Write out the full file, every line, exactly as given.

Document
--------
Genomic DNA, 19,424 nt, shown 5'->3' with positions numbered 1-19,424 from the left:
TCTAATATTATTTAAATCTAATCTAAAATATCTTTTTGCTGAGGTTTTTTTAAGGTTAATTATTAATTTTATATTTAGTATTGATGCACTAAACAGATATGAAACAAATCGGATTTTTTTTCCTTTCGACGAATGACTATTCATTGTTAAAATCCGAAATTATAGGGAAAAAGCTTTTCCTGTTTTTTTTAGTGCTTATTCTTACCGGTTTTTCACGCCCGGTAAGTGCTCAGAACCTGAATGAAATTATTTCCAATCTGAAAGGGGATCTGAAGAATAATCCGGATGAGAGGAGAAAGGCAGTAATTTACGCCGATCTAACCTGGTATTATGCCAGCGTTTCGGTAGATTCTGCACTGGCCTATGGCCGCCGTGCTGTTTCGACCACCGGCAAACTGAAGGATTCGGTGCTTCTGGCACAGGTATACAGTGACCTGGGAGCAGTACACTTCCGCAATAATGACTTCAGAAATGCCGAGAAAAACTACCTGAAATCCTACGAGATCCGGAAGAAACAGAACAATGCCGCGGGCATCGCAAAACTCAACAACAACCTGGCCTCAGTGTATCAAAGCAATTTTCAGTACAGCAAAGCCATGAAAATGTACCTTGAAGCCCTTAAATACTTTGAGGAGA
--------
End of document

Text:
Genomic DNA, 19,424 nt, shown 5'->3' with positions numbered 1-19,424 from the left:
TCTAATATTATTTAAATCTAATCTAAAATATCTTTTTGCTGAGGTTTTTTTAAGGTTAATTATTAATTTTATATTTAGTATTGATGCACTAAACAGATATGAAACAAATCGGATTTTTTTTCCTTTCGACGAATGACTATTCATTGTTAAAATCCGAAATTATAGGGAAAAAGCTTTTCCTGTTTTTTTTAGTGCTTATTCTTACCGGTTTTTCACGCCCGGTAAGTGCTCAGAACCTGAATGAAATTATTTCCAATCTGAAAGGGGATCTGAAGAATAATCCGGATGAGAGGAGAAAGGCAGTAATTTACGCCGATCTAACCTGGTATTATGCCAGCGTTTCGGTAGATTCTGCACTGGCCTATGGCCGCCGTGCTGTTTCGACCACCGGCAAACTGAAGGATTCGGTGCTTCTGGCACAGGTATACAGTGACCTGGGAGCAGTACACTTCCGCAATAATGACTTCAGAAATGCCGAGAAAAACTACCTGAAATCCTACGAGATCCGGAAGAAACAGAACAATGCCGCGGGCATCGCAAAACTCAACAACAACCTGGCCTCAGTGTATCAAAGCAATTTTCAGTACAGCAAAGCCATGAAAATGTACCTTGAAGCCCTTAAATACTTTGAGGAGA